SINGAPORE — Transport operator SMRT on Friday (23 August) signed an agreement with five partner agencies to provide its staff with relevant training, as part of its efforts to better support those with disabilities and dementia.
So far, five SMRT Buses staff have been taught by three of the agencies – Agency for Integrated Care (AIC), Guide Dogs Singapore and Handicaps Welfare Association – on how to approach and help those with disabilities or dementia during their commute.
These staff trainers have moved on to impart their skills to a first batch of 40 colleagues at the upcoming Yishun Integrated Transport Hub, where the Memorandum of Understanding was signed on Friday.
"As an inclusive public transport service provider, we want all commuters, especially the elderly and those with special needs, to feel safe and comfortable when they travel in our network," said SMRT Roads president Tan Kian Heong.
First dedicated inclusive service training centre
The Yishun transport hub, to be open to the public on 8 September, will be SMRT’s first dedicated inclusive service training centre, where all frontline SMRT Buses employees, such as bus captains and interchange staff, will eventually be schooled.
It is also the first bus interchange to be appointed by the AIC as a resource centre for caregivers of dementia patients, as well as a space where the public can bring missing or lost persons with dementia.
Trained SMRT staff will calm the latter down and contact their next-of-kin.
SMRT Buses trainer Eugene Lee, 39, said that the training will allow his colleagues to aid not just those with dementia but also others with disabilities more efficiently.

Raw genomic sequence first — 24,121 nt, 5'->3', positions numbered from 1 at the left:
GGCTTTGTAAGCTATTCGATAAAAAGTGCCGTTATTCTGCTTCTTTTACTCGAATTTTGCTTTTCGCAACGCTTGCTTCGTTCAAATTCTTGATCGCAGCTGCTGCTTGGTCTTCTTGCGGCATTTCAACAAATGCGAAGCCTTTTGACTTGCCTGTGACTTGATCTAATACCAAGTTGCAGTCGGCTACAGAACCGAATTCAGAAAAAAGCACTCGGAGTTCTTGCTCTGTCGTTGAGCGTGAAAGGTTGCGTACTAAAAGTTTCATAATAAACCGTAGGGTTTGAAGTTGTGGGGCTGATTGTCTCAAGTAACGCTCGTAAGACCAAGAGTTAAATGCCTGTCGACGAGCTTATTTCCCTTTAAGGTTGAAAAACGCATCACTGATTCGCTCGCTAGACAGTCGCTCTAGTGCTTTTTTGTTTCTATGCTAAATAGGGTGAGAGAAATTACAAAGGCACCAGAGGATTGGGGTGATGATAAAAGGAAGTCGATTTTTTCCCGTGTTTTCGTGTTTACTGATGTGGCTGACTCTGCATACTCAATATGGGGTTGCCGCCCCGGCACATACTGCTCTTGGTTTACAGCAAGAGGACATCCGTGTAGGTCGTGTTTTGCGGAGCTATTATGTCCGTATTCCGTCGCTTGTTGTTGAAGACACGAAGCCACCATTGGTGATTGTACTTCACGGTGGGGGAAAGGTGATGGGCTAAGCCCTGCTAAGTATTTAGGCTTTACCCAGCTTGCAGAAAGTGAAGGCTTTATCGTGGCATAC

He and the four other trainers are currently being taught by the Singapore Association of the Visually Handicapped (SAVH), and will also undergo further dementia-related training by the Alzheimer’s Disease Association in the upcoming months.
Lee said that, prior to his training at the SAVH, he and other SMRT staff members would be unsure of how to properly guide the visually-imparted commuters.
“We will be trained (by the SAVH) on how to guide them along by using the back of our palm (on their hand) – they will search for our elbow. We are to be one step ahead of them and bring them along,” he explained.
Inclusive features at Yishun transport hub
The Yishun Integrated Transport Hub will also include other inclusive features, such as graduated kerb edges for those on wheelchairs, assistive panels located near the priority queue areas for those who require aid to board the bus, and a dedicated quiet room for those with special needs.
These additions are in line with the Transport Masterplan 2040, released in May, which outlined goals for a more inclusive transport system.
Basheer Ahmad, 42, a wheelchair user for over a decade, noted that the assistive panels will mean that the Yishun resident will not have to physically go up to a bus driver for assistance to board the vehicle.
Better still, his family members will not have to wait with him to alert the driver and then rejoin the queue for the bus.
“With this, my family members and I don’t need to queue separately for the same bus service,” said Basheer.
Home Affairs and Law Minister K Shanmugam, who attended the event with fellow Nee Soon GRC Members of Parliament, said "a lot of thought" had gone into designing the hub to be more inclusive.
“People recognise that this is a very different town from 10 years ago, with more developments coming (that) greatly enhances the quality of life in Yishun,” he added.